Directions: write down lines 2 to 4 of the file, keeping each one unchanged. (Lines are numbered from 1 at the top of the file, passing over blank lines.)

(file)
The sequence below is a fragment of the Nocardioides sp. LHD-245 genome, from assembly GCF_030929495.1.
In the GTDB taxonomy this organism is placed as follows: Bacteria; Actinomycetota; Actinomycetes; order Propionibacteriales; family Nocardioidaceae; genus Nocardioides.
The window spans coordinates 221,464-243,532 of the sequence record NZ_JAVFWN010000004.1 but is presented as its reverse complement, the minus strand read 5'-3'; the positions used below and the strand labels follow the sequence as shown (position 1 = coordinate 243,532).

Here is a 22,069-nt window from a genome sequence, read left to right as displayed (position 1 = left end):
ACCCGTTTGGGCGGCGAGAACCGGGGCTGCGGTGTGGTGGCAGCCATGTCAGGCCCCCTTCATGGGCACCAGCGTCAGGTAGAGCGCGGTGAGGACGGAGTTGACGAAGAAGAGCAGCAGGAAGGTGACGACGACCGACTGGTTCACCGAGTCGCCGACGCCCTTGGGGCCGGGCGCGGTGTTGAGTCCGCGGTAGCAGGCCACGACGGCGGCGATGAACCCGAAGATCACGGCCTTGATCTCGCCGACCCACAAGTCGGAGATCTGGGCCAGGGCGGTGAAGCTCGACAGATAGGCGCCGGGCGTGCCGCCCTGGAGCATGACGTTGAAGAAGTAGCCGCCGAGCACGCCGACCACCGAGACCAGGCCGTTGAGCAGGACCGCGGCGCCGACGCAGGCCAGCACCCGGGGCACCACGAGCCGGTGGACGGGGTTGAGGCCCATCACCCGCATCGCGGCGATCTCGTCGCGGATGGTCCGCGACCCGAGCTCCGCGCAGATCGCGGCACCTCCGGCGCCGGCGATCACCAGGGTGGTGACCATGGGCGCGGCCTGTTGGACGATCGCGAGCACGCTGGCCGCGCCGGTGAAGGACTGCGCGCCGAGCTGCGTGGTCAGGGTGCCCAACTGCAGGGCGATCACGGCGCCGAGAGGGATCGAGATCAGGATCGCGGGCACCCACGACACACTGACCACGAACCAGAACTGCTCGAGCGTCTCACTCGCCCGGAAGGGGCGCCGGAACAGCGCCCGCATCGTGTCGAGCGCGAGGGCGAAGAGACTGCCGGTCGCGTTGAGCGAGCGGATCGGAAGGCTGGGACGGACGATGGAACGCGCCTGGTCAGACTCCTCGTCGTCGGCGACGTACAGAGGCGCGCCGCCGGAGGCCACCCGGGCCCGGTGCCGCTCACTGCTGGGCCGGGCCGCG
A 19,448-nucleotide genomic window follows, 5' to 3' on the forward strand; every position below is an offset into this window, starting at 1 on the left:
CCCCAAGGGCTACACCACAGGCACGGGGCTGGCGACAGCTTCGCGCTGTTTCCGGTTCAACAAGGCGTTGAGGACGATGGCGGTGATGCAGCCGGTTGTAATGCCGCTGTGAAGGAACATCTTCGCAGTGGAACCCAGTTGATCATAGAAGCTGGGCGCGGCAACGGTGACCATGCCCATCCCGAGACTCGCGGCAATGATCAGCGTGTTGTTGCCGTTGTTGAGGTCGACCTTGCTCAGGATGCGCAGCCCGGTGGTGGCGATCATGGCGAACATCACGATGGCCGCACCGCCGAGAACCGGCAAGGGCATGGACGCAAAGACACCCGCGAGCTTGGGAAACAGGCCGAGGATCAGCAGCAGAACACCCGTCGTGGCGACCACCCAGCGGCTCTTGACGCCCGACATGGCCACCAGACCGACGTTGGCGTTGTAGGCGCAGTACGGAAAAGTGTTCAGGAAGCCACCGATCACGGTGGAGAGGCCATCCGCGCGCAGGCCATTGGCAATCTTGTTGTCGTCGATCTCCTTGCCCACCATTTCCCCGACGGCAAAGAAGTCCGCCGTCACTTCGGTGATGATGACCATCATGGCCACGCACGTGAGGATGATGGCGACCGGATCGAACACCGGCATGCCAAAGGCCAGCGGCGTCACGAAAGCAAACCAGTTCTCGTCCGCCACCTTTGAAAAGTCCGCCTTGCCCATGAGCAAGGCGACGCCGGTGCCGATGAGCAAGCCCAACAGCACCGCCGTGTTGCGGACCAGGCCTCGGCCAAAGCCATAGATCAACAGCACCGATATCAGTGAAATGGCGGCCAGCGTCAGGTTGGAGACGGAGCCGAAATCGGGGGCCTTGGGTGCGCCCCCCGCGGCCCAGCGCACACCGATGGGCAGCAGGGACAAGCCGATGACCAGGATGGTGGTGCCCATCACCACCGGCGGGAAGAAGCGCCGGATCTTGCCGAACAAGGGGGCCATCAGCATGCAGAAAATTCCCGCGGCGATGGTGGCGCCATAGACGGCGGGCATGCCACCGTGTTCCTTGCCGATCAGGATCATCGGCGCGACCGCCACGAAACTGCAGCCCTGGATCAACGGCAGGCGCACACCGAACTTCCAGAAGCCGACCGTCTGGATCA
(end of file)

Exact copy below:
In the GTDB taxonomy this organism is placed as follows: Bacteria; Actinomycetota; Actinomycetes; order Propionibacteriales; family Nocardioidaceae; genus Nocardioides.
The window spans coordinates 221,464-243,532 of the sequence record NZ_JAVFWN010000004.1 but is presented as its reverse complement, the minus strand read 5'-3'; the positions used below and the strand labels follow the sequence as shown (position 1 = coordinate 243,532).

Here is a 22,069-nt window from a genome sequence, read left to right as displayed (position 1 = left end):